Both voters and legislators seem to be slowly waking up to the well-financed "reform" operation that is in motion across the country. If a political candidate turns down a half million dollar donation, that money must be toxic indeed.
The hard work of activists and educators across the country has begun to pay off. Public perceptions are shifting. The recent PDK/Gallup poll showed that public support for the use of test scores for teacher evaluation has fallen from 52% to 41% in just one year. Fewer than 25% believe that more student testing has led to better public schools. It also showed that most Americans are unaware of the Common Core. They are going to be learning about them more, as the assessments roll out, with the predicted disastrous results.
This is the key moment of vulnerability for this entire accountability regime. If the public is willing to accept that 70% of our students deserve to be considered failures, and thousands more schools deserve the "death penalty" for the low scores they will be getting, then public education will continue to decline. If the public realizes, however, that students are getting MORE tests, and teachers are getting even more pressure to teach to the tests, and none of this is really improving the quality of education, then the tide will turn.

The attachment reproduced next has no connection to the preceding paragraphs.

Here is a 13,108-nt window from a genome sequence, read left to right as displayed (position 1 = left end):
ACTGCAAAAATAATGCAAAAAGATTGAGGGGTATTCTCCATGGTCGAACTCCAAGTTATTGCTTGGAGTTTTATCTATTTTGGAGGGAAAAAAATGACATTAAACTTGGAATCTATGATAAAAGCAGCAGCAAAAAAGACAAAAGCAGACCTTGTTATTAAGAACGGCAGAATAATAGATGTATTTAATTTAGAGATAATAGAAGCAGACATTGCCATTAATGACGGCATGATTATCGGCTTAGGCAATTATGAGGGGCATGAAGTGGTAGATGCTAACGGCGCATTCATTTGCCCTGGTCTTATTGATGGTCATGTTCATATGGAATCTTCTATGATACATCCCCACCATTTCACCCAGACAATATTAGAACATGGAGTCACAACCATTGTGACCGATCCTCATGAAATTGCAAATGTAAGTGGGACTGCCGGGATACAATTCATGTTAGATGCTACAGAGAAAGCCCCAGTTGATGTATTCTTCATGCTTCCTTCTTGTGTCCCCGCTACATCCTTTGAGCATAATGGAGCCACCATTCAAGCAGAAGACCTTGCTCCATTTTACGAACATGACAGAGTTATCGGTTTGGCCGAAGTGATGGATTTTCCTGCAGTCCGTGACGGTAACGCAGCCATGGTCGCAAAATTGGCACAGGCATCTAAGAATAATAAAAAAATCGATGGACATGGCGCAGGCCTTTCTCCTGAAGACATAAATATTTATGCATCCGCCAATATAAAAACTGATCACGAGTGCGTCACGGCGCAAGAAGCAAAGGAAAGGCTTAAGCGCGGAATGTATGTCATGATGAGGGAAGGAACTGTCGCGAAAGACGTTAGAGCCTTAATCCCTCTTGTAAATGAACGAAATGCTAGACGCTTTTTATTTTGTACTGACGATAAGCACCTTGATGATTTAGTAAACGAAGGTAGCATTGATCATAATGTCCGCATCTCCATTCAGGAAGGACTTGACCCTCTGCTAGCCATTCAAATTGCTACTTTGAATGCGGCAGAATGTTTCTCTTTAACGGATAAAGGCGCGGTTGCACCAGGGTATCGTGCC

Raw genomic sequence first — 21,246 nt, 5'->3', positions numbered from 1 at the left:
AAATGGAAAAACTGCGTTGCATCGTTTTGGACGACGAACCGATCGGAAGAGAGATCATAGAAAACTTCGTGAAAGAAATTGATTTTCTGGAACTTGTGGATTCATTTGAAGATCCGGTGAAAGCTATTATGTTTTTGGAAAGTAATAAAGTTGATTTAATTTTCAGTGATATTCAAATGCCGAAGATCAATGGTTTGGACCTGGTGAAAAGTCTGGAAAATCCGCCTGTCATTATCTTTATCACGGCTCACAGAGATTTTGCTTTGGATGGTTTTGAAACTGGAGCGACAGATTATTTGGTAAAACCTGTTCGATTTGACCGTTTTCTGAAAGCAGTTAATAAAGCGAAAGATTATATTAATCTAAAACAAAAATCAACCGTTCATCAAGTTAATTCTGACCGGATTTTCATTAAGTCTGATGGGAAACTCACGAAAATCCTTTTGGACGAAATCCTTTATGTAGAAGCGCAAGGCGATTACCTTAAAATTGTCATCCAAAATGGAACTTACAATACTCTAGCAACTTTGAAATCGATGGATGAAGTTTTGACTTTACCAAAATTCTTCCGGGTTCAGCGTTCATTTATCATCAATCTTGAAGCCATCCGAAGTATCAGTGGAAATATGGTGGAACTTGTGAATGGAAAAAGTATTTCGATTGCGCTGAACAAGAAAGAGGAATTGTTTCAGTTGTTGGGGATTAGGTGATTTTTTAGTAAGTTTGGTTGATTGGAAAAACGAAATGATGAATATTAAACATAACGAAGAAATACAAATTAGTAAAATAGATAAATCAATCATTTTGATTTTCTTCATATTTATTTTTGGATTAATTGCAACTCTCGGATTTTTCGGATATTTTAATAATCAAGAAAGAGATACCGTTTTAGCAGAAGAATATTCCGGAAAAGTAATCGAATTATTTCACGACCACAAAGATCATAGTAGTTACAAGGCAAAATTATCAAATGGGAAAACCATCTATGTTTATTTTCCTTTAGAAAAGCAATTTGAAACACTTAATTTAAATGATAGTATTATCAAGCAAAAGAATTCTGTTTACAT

We can anticipate an increase in the rhetoric from corporate reformers, who will express ever more "urgency" that their increasingly destructive policies be implemented. But this song is so similar to the tune played for NCLB, the public has begun to recognize the tired melody. It is time to unplug that jukebox for good, and allow teachers and students the freedom to make their own music, without the payola playlist from the Gates Foundation and their representatives.
It should be noted that Education Week also receives funding from the Gates Foundation.
Note: I have written previously on these issues related to funding and policy:
What do you think? Are lawmakers and the public becoming more aware of the way big money is influencing education policy?